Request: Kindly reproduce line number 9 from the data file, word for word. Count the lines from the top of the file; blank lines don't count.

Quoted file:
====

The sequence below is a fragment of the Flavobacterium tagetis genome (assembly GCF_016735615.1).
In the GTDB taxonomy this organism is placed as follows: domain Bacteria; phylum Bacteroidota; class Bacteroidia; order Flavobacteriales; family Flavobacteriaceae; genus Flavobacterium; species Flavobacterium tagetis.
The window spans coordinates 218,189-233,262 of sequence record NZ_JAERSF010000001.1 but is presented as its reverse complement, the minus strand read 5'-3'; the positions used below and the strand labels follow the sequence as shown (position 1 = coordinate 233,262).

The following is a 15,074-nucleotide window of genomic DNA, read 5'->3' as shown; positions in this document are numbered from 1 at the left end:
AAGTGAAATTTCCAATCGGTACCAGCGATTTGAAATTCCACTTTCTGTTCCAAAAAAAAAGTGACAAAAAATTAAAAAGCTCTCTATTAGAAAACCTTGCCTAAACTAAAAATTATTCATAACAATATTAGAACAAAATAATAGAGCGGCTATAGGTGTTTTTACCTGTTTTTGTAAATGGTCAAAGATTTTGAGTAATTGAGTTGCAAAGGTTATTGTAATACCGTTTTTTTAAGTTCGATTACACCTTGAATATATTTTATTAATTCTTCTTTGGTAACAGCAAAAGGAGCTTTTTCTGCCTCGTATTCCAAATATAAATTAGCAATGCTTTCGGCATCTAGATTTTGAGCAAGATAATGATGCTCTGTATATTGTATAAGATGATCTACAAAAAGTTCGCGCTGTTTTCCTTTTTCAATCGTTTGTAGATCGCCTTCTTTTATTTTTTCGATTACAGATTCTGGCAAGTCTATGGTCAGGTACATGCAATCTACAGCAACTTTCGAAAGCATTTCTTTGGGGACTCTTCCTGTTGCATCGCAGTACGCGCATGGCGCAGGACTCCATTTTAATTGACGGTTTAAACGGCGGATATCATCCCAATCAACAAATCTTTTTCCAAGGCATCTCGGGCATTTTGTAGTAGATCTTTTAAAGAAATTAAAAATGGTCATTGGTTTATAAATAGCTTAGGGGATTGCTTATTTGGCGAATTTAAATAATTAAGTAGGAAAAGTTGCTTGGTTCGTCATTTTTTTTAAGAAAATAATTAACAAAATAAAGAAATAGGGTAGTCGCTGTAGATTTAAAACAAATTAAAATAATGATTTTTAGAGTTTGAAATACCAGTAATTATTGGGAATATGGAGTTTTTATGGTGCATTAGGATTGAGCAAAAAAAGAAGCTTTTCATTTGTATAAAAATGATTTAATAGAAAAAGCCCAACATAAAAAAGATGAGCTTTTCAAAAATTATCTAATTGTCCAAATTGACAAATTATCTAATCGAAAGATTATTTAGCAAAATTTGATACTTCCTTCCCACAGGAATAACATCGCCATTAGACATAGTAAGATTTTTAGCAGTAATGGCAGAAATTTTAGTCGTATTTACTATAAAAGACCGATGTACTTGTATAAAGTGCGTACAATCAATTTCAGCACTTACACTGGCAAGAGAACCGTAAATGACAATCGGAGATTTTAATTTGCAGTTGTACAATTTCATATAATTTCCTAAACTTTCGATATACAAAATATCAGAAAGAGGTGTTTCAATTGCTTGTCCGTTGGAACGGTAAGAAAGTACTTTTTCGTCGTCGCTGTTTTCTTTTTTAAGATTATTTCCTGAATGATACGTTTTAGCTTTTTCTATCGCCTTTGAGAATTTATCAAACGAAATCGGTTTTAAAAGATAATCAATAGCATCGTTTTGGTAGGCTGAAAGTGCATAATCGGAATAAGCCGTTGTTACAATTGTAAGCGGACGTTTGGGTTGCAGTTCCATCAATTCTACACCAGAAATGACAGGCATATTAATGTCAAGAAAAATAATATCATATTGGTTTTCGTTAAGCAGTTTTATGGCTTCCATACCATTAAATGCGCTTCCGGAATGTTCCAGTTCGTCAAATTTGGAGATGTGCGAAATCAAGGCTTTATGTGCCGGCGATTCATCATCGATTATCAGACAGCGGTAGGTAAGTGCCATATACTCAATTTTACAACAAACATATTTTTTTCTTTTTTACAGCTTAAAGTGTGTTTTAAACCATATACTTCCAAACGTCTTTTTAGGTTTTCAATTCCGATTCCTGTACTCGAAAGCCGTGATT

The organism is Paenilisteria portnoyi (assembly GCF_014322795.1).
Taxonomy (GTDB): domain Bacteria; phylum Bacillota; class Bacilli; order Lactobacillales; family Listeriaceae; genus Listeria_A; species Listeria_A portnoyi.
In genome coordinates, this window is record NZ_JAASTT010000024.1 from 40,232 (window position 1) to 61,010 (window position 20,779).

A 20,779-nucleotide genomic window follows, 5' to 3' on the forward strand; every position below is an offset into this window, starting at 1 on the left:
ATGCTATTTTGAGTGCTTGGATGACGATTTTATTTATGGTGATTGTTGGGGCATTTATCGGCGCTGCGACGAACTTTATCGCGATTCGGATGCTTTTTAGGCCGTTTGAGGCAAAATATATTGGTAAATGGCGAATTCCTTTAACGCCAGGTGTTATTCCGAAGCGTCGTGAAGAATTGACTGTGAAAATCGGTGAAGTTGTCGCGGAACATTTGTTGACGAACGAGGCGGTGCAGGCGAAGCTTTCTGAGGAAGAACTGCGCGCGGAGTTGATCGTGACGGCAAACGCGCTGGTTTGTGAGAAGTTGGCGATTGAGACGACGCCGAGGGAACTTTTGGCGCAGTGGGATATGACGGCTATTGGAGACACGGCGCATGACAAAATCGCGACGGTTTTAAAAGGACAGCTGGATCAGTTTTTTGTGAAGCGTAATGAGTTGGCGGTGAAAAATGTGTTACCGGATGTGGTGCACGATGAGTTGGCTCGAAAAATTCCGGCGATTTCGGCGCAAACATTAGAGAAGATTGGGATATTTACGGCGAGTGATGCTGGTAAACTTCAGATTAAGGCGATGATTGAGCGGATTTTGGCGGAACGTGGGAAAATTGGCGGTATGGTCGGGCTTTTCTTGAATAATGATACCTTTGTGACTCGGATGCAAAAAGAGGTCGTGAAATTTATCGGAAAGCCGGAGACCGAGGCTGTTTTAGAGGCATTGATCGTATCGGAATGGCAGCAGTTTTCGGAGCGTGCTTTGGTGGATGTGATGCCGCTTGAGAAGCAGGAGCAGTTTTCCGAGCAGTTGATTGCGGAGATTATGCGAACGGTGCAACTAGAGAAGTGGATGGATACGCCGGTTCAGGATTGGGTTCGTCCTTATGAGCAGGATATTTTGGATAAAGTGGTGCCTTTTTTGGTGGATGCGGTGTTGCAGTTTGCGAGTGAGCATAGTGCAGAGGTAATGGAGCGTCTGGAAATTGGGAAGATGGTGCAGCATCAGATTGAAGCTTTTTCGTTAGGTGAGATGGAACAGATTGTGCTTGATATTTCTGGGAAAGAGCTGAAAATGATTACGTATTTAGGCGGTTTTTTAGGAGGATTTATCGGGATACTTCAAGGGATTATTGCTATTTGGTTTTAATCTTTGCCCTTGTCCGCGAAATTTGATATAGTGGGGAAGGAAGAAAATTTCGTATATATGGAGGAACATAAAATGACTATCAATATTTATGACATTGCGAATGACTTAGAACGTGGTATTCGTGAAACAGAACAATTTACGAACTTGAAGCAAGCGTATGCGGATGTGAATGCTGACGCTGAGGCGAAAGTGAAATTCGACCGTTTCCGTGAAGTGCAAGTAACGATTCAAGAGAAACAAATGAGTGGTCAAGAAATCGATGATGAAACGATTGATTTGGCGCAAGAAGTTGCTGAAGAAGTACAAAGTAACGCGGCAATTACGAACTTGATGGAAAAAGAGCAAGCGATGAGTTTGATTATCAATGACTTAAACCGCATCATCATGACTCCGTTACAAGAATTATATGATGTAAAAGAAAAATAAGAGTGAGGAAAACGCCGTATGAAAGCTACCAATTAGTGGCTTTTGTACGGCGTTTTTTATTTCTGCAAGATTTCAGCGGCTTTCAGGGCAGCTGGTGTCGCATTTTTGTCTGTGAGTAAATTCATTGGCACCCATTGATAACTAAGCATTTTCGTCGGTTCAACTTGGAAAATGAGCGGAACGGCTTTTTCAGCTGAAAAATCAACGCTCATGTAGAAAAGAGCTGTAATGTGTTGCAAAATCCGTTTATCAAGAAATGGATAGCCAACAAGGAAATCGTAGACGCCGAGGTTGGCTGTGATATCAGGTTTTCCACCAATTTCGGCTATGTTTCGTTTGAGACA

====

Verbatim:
A 20,779-nucleotide genomic window follows, 5' to 3' on the forward strand; every position below is an offset into this window, starting at 1 on the left: